Three Levels of Rationality Verification
I strongly suspect that there is a possible art of rationality (attaining the map that reflects the territory, choosing so as to direct reality into regions high in your preference ordering) that goes beyond the skills that are standard, and beyond what any single practitioner singly knows. I have a sense that more is possible.
The degree to which a group of people can do anything useful about this, will depend overwhelmingly on what methods we can devise to verify our many amazing good ideas.
I suggest stratifying verification methods into three levels of usefulness:
If your martial arts master occasionally fights realistic duels (ideally, real duels) against the masters of other schools, and wins or at least doesn’t lose too often, then you know that the master’s reputation is grounded in reality; you know that your master is not a complete poseur. The same would go if your school regularly competed against other schools. You’d be keepin’ it real.
Some martial arts fail to compete realistically enough, and their students go down in seconds against real streetfighters. Other martial arts schools fail to compete at all—except based on charisma and good stories—and their masters decide they have chi powers. In this latter class we can also place the splintered schools of psychoanalysis.
So even just the basic step of trying to ground reputations in some realistic trial other than charisma and good stories has tremendous positive effects on a whole field of endeavor.
But that doesn’t yet get you a science. A science requires that you be able to test 100 applications of method A against 100 applications of method B and run statistics on the results. Experiments have to be replicable and replicated. This requires standard measurements that can be run on students who’ve been taught using randomly-assigned alternative methods, not just realistic duels fought between masters using all of their accumulated techniques and strength.
The field of happiness studies was created, more or less, by realizing that asking people “On a scale of 1 to 10, how good do you feel right now?” was a measure that statistically validated well against other ideas for measuring happiness. And this, despite all skepticism, looks like it’s actually a pretty useful measure of some things, if you ask 100 people and average the results.
But suppose you wanted to put happier people in positions of power—pay happy people to train other people to be happier, or employ the happiest at a hedge fund? Then you’re going to need some test that’s harder to game than just asking someone “How happy are you?”
This question of verification methods good enough to build organizations is a huge problem at all levels of modern human society. If you’re going to use the SAT to control admissions to elite colleges, then can the SAT be defeated by studying just for the SAT in a way that ends up not correlating to other scholastic potential? If you give colleges the power to grant degrees, then do they have an incentive not to fail people? (I consider it drop-dead obvious that the task of verifying acquired skills and hence the power to grant degrees should be separated from the institutions that do the teaching, but let’s not go into that.) If a hedge fund posts 20% returns, are they really that much better than the indices, or are they selling puts that will blow up in a down market?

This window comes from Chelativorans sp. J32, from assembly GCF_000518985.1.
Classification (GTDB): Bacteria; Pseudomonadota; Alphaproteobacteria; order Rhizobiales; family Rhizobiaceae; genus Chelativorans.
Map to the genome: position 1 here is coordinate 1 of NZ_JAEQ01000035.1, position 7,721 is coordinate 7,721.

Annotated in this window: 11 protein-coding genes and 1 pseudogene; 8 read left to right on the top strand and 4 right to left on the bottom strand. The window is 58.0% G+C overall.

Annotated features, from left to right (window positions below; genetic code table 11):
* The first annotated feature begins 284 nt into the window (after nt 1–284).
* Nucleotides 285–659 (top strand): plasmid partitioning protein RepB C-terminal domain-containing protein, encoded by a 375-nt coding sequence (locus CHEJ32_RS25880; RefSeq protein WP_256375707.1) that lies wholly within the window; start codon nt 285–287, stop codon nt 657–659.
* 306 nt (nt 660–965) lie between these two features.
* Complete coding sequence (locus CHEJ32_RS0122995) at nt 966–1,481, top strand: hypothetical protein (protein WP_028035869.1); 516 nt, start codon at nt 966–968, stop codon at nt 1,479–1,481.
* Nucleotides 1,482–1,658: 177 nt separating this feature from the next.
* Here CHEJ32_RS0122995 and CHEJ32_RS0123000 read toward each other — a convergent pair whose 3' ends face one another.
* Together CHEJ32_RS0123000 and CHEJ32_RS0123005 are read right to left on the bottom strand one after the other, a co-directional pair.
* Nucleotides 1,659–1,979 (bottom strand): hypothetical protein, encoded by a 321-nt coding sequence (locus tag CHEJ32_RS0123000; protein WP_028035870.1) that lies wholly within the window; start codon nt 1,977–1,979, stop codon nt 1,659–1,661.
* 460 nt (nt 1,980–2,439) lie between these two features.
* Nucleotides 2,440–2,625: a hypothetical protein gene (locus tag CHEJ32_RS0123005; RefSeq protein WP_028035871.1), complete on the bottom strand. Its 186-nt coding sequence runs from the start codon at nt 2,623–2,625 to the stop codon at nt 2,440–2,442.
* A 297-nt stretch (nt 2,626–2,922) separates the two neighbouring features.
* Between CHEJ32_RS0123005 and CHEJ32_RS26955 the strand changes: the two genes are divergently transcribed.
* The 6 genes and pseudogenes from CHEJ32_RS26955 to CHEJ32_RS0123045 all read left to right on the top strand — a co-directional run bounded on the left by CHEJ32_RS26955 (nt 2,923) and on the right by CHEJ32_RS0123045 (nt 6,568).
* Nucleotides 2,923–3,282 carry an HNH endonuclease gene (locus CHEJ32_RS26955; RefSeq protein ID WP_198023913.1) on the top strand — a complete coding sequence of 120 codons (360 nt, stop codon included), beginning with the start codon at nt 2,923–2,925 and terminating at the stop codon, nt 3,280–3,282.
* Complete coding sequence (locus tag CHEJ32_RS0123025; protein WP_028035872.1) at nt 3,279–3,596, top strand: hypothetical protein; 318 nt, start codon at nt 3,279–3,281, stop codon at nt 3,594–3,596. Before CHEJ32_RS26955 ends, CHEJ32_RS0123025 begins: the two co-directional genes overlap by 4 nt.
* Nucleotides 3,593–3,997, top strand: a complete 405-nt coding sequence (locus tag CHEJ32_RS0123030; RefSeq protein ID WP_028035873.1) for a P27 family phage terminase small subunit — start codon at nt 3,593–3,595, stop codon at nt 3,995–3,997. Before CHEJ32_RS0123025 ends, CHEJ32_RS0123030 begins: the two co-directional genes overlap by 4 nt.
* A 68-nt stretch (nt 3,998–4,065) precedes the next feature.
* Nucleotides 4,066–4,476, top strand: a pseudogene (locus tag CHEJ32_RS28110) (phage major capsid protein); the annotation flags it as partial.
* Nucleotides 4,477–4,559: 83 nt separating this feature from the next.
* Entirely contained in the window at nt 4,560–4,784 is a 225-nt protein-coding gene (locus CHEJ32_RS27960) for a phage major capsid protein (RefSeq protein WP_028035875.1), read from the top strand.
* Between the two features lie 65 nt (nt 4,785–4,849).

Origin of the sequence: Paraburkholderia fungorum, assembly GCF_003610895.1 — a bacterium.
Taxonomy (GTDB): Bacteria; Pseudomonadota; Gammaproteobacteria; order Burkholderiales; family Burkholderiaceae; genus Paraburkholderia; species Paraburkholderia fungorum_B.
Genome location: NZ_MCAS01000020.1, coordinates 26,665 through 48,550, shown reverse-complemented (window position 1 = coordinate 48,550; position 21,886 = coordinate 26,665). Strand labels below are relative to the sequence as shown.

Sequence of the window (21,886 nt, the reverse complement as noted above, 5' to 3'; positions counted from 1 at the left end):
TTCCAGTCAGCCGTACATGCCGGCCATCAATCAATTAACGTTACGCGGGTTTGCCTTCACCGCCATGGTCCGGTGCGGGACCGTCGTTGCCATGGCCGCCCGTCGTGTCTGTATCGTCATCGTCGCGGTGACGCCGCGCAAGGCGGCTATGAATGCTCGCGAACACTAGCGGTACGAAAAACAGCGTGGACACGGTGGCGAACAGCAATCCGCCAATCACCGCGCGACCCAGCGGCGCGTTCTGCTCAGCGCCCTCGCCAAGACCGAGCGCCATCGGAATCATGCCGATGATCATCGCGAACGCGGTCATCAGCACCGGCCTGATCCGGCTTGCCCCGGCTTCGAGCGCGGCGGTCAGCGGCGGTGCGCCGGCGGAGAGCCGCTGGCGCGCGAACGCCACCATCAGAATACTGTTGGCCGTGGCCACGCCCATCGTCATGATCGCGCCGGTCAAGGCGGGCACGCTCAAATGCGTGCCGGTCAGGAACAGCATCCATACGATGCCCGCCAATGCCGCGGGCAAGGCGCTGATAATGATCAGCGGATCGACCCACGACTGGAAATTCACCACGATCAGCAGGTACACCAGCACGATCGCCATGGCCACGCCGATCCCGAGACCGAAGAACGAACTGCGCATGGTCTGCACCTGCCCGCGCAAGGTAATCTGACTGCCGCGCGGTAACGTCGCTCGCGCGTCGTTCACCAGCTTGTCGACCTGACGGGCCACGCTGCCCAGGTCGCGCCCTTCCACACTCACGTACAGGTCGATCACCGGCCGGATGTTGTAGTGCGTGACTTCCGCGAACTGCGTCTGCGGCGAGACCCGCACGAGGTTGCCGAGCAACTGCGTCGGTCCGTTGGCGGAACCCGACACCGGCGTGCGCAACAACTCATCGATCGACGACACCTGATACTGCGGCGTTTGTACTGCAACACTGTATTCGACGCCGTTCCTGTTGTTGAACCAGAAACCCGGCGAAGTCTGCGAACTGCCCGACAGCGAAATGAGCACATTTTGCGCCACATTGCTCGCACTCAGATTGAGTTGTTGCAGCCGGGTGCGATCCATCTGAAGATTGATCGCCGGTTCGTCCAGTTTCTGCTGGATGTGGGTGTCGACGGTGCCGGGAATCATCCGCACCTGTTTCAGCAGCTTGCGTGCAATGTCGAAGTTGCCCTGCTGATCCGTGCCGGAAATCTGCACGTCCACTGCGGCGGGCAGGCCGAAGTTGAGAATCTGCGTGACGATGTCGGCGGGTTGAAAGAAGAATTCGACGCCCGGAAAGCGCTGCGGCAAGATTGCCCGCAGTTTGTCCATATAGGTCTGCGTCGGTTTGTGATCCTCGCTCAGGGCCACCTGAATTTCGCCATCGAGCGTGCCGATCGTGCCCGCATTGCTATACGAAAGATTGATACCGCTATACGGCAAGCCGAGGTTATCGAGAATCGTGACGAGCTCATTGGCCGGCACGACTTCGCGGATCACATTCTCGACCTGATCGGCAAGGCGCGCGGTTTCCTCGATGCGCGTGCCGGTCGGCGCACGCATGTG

If you have a verification method that can be gamed, the whole field adapts to game it, and loses its purpose. Colleges turn into tests of whether you can endure the classes. High schools do nothing but teach to statewide tests. Hedge funds sell puts to boost their returns.
On the other hand—we still manage to teach engineers, even though our organizational verification methods aren’t perfect. So what perfect or imperfect methods could you use for verifying rationality skills, that would be at least a little resistant to gaming?
(Measurements with high noise can still be used experimentally, if you randomly assign enough subjects to have an expectation of washing out the variance. But for the organizational purpose of verifying particular individuals, you need low-noise measurements.)
So I now put to you the question—how do you verify rationality skills? At any of the three levels? Brainstorm, I beg you; even a difficult and expensive measurement can become a gold standard to verify other metrics. Feel free to email me at firstname.lastname@example.org to suggest any measurements that are better off not being publicly known (though this is of course a major disadvantage of that method). Stupid ideas can suggest good ideas, so if you can’t come up with a good idea, come up with a stupid one.
Reputational, experimental, organizational:
- Something the masters and schools can do to keep it real (realistically real);
- Something you can do to measure each of a hundred students;
- Something you could use as a test even if people have an incentive to game it.
Finding good solutions at each level determines what a whole field of study can be useful for—how much it can hope to accomplish. This is one of the Big Important Foundational Questions, so—
(P.S.: And ponder on your own before you look at others’ ideas; we need breadth of coverage here.)